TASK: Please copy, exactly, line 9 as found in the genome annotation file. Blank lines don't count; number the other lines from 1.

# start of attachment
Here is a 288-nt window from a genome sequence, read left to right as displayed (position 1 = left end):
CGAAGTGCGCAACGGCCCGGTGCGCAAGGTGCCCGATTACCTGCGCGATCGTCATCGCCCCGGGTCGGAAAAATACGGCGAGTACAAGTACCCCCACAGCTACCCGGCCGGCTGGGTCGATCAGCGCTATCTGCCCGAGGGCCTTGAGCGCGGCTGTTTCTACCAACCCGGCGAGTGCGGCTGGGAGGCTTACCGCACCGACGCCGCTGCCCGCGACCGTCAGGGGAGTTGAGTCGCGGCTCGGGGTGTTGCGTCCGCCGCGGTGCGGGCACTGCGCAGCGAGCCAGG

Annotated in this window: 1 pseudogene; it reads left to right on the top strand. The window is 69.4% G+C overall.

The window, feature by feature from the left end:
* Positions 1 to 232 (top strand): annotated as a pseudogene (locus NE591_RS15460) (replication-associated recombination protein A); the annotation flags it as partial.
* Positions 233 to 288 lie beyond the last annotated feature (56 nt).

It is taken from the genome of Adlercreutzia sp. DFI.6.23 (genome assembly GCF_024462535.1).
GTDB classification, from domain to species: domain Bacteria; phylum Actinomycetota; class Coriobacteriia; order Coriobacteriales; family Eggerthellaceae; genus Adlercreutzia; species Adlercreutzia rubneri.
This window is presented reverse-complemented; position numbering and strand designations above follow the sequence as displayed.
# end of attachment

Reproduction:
This window is presented reverse-complemented; position numbering and strand designations above follow the sequence as displayed.